Posts Tagged ‘buildathon’

CW decoder – The electronics

I found a circuit online that refers to a QST article in 1999, that shows a CW zero beat decoder. It uses a LM567 that converts the audio signal and switches on a LED to show the operator has achieved a zero beat. The project has a variable resistor that can be used to tune or “swing” the centre frequency – This was a good start for me, and I created the following schematic for the build and set to work constructing it on the breadboard.




As you can see its very simple indeed. I did differ from the published design and found that I could use a single .22uF capacitor across the output pins. So here is a breakdown of the build :

C1       0.1µF
C2       0.1µF
C3       1µF
C4       0.22µF
C5       0.47µF
VR1     10kΩ
R2       470Ω
IC1      LM567
LED1  
Arduino Uno – Rev 3 (or any suitable Arduino copy etc)
20x4 LCD display ( Im using a I2C display. This takes up less wiring to achieve the same result)

Once I had built the electronics, and before I tested it on the Arduino it was time to feed the circuit with some audio. Luckily I have a audio output from the FT-2000 which had enough volume to trigger the IC.

After some adjustments on the potentiometer the LED was flashing in time with the tones being received on the 20m band at 750Hz audio frequency, This was great, with no mistakes and on the 1stattempt the circuit burst into life. here is the breadboard layout of the 1st attempt. It is laid out subtly different - for ease of understanding only. (also be aware I'm using an I2C display - and in this version I was using a 2 line display)




CW decoder – The electronics

I found a circuit online that refers to a QST article in 1999, that shows a CW zero beat decoder. It uses a LM567 that converts the audio signal and switches on a LED to show the operator has achieved a zero beat. The project has a variable resistor that can be used to tune or “swing” the centre frequency – This was a good start for me, and I created the following schematic for the build and set to work constructing it on the breadboard.




As you can see its very simple indeed. I did differ from the published design and found that I could use a single .22uF capacitor across the output pins. So here is a breakdown of the build :

C1       0.1µF
C2       0.1µF
C3       1µF
C4       0.22µF
C5       0.47µF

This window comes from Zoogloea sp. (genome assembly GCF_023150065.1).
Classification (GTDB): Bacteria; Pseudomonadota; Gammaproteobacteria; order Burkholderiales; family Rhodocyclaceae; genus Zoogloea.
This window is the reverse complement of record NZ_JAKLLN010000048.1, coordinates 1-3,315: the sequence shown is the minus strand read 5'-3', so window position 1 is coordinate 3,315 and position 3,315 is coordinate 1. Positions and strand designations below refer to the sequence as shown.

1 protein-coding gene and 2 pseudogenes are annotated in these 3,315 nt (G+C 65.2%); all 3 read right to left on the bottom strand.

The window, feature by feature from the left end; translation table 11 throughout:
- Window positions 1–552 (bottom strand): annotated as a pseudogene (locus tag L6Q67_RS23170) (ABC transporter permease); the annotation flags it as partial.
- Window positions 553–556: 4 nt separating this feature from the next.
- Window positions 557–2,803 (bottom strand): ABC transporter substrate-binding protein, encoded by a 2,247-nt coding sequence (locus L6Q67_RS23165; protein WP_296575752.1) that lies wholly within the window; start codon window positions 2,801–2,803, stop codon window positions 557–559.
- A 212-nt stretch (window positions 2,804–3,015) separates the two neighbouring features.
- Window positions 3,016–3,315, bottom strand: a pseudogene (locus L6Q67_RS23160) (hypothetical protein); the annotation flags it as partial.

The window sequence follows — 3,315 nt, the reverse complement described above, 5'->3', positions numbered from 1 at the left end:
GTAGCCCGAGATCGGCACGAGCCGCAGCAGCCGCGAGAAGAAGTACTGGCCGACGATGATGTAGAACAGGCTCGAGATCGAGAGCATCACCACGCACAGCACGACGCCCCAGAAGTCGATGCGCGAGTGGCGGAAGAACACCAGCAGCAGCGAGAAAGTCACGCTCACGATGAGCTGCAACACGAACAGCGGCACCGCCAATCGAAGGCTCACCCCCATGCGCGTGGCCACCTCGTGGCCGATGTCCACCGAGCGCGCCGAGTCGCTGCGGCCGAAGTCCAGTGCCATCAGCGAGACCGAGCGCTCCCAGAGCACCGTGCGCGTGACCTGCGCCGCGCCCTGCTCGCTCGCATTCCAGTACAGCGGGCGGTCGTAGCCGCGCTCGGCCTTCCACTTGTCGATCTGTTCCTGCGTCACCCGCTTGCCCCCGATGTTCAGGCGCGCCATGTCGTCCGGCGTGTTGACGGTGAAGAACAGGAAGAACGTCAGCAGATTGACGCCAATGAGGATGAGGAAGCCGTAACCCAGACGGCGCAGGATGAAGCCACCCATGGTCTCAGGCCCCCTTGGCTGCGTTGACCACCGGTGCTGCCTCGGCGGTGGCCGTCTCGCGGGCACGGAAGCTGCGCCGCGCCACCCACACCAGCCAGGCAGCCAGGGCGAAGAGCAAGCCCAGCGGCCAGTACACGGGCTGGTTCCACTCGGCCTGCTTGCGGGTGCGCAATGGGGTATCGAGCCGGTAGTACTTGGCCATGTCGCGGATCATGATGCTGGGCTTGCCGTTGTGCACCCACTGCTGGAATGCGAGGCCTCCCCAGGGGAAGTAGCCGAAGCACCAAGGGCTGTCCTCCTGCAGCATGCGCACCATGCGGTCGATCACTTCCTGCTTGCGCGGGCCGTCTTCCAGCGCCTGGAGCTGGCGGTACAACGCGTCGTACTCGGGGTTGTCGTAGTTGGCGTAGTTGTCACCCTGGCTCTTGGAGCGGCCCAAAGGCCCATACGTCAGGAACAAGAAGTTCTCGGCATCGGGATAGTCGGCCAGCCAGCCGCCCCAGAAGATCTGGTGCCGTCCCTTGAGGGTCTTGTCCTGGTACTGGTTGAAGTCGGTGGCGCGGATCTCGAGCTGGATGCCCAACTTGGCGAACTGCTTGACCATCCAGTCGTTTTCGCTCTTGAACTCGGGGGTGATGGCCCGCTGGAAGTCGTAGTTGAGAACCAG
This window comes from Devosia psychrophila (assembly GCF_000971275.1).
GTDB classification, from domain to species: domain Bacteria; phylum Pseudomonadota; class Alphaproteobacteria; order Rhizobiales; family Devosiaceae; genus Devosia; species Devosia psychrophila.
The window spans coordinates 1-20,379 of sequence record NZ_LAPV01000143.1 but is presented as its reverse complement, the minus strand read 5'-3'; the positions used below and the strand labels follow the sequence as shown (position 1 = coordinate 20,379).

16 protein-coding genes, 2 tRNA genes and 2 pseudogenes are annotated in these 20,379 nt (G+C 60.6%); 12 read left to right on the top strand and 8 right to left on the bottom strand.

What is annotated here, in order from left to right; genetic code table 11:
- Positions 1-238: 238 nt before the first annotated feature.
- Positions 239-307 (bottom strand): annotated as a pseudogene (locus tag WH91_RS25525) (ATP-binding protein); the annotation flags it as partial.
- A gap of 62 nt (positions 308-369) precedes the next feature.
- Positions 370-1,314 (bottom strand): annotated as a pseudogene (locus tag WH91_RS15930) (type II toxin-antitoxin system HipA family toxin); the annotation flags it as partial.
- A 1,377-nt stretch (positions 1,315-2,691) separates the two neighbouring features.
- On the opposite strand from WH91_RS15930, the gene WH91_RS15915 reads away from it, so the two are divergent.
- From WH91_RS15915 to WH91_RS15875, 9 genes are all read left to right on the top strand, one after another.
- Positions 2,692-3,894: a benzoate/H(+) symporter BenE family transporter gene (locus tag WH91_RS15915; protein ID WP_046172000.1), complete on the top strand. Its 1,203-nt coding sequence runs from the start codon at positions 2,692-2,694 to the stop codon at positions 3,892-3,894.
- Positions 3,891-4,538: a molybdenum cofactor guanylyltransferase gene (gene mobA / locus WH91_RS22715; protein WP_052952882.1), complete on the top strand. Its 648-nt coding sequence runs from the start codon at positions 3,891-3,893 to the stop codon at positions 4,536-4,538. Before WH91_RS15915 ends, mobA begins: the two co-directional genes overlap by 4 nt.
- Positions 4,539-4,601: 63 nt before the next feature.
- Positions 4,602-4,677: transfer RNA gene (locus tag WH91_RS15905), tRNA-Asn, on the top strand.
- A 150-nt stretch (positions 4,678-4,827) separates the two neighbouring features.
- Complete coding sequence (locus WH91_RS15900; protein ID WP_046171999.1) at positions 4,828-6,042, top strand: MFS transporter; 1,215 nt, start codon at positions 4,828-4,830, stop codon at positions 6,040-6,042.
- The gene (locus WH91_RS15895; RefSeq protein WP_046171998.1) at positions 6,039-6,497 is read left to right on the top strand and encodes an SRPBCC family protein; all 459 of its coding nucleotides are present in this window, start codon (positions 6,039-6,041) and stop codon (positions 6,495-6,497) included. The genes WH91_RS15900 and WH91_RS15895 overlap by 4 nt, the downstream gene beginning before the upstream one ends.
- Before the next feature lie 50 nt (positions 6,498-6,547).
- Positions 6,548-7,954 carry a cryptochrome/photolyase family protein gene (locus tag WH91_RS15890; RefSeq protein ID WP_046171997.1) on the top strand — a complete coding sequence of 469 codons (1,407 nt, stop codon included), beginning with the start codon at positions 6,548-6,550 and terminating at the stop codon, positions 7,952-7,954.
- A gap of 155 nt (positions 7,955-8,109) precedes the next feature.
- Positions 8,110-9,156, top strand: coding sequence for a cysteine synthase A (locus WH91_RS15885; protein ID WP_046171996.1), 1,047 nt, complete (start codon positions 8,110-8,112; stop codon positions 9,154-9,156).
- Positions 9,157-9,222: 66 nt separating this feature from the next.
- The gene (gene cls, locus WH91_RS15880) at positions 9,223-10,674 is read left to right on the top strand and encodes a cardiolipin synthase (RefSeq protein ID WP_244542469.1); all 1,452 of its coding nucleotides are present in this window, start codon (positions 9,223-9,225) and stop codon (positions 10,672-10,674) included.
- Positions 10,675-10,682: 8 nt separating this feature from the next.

VR1     10kΩ
R2       470Ω
IC1      LM567
LED1  
Arduino Uno – Rev 3 (or any suitable Arduino copy etc)
20x4 LCD display ( Im using a I2C display. This takes up less wiring to achieve the same result)

Once I had built the electronics, and before I tested it on the Arduino it was time to feed the circuit with some audio. Luckily I have a audio output from the FT-2000 which had enough volume to trigger the IC.

After some adjustments on the potentiometer the LED was flashing in time with the tones being received on the 20m band at 750Hz audio frequency, This was great, with no mistakes and on the 1stattempt the circuit burst into life. here is the breadboard layout of the 1st attempt. It is laid out subtly different - for ease of understanding only. (also be aware I'm using an I2C display - and in this version I was using a 2 line display)




CW decoder – Introduction


If you do follow me on twitter (and if you don’t – you really should) you will have no doubt seen my recent tweets about constructing  a CW decoder. After a number of retweets, and favorites from other very interested hams – I did promise that I would collate all my knowledge into a blog posts and share the details with you all.

So, for those who have not been following me on twitter – here is the sales pitch. I recently started looking at some projects that I could get my Arduino Uno involved in with the radio hobby. I have a number of reasons why I want to combine radio, Arduino and some electronics – more about this later.

I stumbled across a video on YouTube where Budd Churchward showed his Arduino copying and decoding CW straight off the HF band and at a reasonably high speed. I ventured further and wanted to know what electronics Budd was using to achieve this excellent little project.

I used the limited shared knowledge and discovered that the electronics is basally a LM567 – Tone decoder chip that (I have since discovered the chip is used in the ARRL book for Arduino Projects) I discovered takes an audio input and converts this to a HIGH / LOW output suitable for the Arduino to use as a signal for decoding.